There are many reasons to be optimistic about Egypt in the year 2022. The national projects, which are driven by the sincere desire of President El-Sisi to improve living conditions for all citizens, have already started to pay off. However, to guarantee the durability and sustainability of the successful state-sponsored national projects and their outcomes, the time has come for the Egyptian state to prioritize restructuring and modernizing the local governance system. Otherwise, the current Egyptian renaissance is doomed to relapse on the feet of the deep-rooted administrative corruption at local municipality councils, sooner or later.
Despite the heavy weight of the COVID-19 pandemic on national economies, worldwide, Egypt is one of a handful number of countries that ended the year 2021 with a budget surplus, estimated by 1.5%. According to the Egyptian Central Bank data, Egypt’s foreign cash reserves exceeded US$40 billion and the Egyptian Pound maintained a stable position against the dollar throughout 2021.
In a recent report, the International Monetary Fund expected that Egypt, in 2022, will be the second largest economy in Africa, after Nigeria, and the second largest economy in all Arab countries, after Saudi Arabia, with a record Gross Domestic Product (GDP) that exceeds US$ 438 billion.
Over the years from 2017 to 2021, Egypt has grown as a hub for exporting energy to its neighbors across the Mediterranean, Africa, and the Red Sea; in particular Liquified Natural Gas (LNG) and electricity. Five years ago, Egypt successfully transformed from a country suffering from electricity shortages and frequent power outages to a country that produces electricity with a surplus of 25 megawatts over domestic consumption needs. In addition, the new solar energy projects in Upper Egypt promise to increase this production volume and turn Egypt into a hub for exporting energy to eastern and central Africa, in the next few years.
Meanwhile, the eastern Mediterranean countries with high volumes of LNG consumption, such as Turkey, are growing dependent on Egypt for gas supply. According to data published by S&P Global Platts Analytics, in the period between October and December, Egypt shipped to Turkey seven cargos of LNG, extracted from Egyptian plants, in the Mediterranean. At the same time, giant investors in the energy sector, such as Qatar, have started to make direct investments in the Egyptian oil exploration stations of the Red Sea.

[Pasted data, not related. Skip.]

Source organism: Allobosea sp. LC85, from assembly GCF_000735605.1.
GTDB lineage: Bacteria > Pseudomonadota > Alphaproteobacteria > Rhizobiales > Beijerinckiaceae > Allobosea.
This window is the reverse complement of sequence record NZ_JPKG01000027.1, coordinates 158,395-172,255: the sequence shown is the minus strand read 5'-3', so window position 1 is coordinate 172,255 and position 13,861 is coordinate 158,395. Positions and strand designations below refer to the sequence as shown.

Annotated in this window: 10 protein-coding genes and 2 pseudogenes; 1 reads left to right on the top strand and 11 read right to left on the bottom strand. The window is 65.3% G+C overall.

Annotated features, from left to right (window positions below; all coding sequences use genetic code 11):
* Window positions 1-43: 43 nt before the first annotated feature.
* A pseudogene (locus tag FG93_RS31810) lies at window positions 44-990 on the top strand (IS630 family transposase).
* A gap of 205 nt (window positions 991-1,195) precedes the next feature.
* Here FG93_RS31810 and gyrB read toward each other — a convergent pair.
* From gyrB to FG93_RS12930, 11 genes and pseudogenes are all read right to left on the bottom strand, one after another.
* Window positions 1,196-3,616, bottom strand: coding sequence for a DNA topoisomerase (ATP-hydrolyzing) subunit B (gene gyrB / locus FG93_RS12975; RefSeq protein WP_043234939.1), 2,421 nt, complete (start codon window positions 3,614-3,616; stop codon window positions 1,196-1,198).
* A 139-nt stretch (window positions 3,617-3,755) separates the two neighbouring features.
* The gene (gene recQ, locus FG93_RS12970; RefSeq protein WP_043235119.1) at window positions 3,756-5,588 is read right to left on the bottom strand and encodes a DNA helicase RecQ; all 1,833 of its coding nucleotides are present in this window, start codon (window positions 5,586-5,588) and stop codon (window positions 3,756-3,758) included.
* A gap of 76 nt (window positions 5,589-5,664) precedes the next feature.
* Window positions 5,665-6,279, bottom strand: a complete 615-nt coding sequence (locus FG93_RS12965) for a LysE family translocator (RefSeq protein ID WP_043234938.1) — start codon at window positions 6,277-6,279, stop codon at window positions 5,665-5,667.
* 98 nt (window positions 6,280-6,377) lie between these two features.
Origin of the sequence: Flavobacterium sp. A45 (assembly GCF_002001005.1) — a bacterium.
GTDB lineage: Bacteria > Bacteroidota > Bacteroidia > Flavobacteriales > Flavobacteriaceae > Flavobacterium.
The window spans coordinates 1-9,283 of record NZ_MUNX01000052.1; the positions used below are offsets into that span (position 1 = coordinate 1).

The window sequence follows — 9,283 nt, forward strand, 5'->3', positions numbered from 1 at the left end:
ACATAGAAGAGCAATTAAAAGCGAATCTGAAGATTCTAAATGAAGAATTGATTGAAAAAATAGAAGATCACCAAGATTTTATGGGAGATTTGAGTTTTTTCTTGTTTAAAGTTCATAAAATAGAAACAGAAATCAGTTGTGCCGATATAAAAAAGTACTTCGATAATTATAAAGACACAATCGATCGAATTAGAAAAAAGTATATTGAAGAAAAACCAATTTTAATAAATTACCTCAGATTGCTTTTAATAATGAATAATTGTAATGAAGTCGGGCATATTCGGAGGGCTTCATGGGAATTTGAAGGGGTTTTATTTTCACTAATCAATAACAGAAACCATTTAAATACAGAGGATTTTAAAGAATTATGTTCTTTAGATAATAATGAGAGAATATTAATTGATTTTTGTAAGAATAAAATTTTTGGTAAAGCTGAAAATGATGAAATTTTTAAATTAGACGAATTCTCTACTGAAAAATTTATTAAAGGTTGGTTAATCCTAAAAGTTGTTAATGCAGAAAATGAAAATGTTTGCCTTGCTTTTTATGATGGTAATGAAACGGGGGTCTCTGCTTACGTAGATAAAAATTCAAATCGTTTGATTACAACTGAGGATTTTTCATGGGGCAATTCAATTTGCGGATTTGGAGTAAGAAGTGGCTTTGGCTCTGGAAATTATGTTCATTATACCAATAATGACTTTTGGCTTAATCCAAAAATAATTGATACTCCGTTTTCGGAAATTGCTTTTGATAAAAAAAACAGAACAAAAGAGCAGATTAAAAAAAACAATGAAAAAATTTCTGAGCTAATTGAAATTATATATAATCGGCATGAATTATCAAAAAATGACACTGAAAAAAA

Three factors contributed to this hard-to-ignore success of the Egyptian state on socio-economic development. They are (1) the tremendous role of the Armed Forces, as an independent institution, in supporting the state economy and national projects, especially during the peak years of the pandemic, (2) the important role of the Ministry of Interior in restoring security in the internal governorates via dissolving local terrorist organizations and blocking lone-wolf terrorist attacks, especially those targeting Coptic Christians citizens, and (3) state efforts to keep healthy and balanced relations with all neighbors in the Middle East, the Mediterranean, and Africa.
However, there is only one factor that threatens the collapse of these successes, in the future, if not appropriately addressed by the Egyptian state, today. That is the deep-rooted corruption on the level of local municipality councils. Continuing with the current model of governance, where the central government does all the work with the help of the military institution, threatens that the current social and economic renaissance may relapse on the feet of municipal corruption, as soon as the current state leadership changes.
Egypt has not held municipal elections, since the heavily manipulated elections of 2008; i.e., since the Arab Spring revolution of 2011 that ousted the Mubarak regime. Despite the great efforts exerted by the President and the government, on the national level, to improve living conditions, many citizens are still unable to enjoy the outcomes of state-sponsored projects because of the performance of their corrupt officials at municipal councils.
Therefore, in the year 2022, I would sincerely advise the Egyptian state and President El-Sisi to prioritize the process of re-designing the local governance system to match the state's efforts to modernize Egypt and upgrade the living conditions for all Egyptians. That is a crucial step towards eliminating the cancerous corruption that has been decaying the municipal councils for years.
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